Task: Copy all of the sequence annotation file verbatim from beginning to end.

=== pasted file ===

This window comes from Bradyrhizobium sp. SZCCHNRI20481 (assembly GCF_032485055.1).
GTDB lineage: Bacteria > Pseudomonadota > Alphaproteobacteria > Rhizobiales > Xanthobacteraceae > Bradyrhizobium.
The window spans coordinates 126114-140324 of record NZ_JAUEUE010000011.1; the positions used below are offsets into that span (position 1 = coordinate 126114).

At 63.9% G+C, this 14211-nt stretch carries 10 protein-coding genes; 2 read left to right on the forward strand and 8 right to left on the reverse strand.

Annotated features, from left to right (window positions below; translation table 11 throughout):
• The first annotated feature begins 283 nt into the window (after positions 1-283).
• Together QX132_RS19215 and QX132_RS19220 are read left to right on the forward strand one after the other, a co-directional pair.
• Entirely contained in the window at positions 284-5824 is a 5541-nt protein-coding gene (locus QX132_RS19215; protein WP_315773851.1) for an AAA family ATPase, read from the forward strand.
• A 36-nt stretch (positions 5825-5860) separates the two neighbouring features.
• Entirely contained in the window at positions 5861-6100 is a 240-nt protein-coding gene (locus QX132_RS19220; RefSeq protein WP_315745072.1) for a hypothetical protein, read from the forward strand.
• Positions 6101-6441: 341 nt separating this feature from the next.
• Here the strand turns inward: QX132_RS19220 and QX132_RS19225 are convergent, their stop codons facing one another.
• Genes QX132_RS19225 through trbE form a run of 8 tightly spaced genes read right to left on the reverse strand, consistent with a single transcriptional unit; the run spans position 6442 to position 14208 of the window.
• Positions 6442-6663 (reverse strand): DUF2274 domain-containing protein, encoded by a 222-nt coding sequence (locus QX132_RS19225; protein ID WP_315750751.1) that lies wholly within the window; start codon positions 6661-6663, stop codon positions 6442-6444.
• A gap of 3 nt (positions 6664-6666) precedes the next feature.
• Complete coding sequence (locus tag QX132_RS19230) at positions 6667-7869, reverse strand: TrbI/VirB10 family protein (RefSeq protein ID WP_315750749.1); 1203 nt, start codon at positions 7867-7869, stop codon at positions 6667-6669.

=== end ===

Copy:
This window comes from Bradyrhizobium sp. SZCCHNRI20481 (assembly GCF_032485055.1).
GTDB lineage: Bacteria > Pseudomonadota > Alphaproteobacteria > Rhizobiales > Xanthobacteraceae > Bradyrhizobium.
The window spans coordinates 126114-140324 of record NZ_JAUEUE010000011.1; the positions used below are offsets into that span (position 1 = coordinate 126114).

At 63.9% G+C, this 14211-nt stretch carries 10 protein-coding genes; 2 read left to right on the forward strand and 8 right to left on the reverse strand.

Annotated features, from left to right (window positions below; translation table 11 throughout):
• The first annotated feature begins 283 nt into the window (after positions 1-283).
• Together QX132_RS19215 and QX132_RS19220 are read left to right on the forward strand one after the other, a co-directional pair.
• Entirely contained in the window at positions 284-5824 is a 5541-nt protein-coding gene (locus QX132_RS19215; protein WP_315773851.1) for an AAA family ATPase, read from the forward strand.
• A 36-nt stretch (positions 5825-5860) separates the two neighbouring features.
• Entirely contained in the window at positions 5861-6100 is a 240-nt protein-coding gene (locus QX132_RS19220; RefSeq protein WP_315745072.1) for a hypothetical protein, read from the forward strand.
• Positions 6101-6441: 341 nt separating this feature from the next.
• Here the strand turns inward: QX132_RS19220 and QX132_RS19225 are convergent, their stop codons facing one another.
• Genes QX132_RS19225 through trbE form a run of 8 tightly spaced genes read right to left on the reverse strand, consistent with a single transcriptional unit; the run spans position 6442 to position 14208 of the window.
• Positions 6442-6663 (reverse strand): DUF2274 domain-containing protein, encoded by a 222-nt coding sequence (locus QX132_RS19225; protein ID WP_315750751.1) that lies wholly within the window; start codon positions 6661-6663, stop codon positions 6442-6444.
• A gap of 3 nt (positions 6664-6666) precedes the next feature.
• Complete coding sequence (locus tag QX132_RS19230) at positions 6667-7869, reverse strand: TrbI/VirB10 family protein (RefSeq protein ID WP_315750749.1); 1203 nt, start codon at positions 7867-7869, stop codon at positions 6667-6669.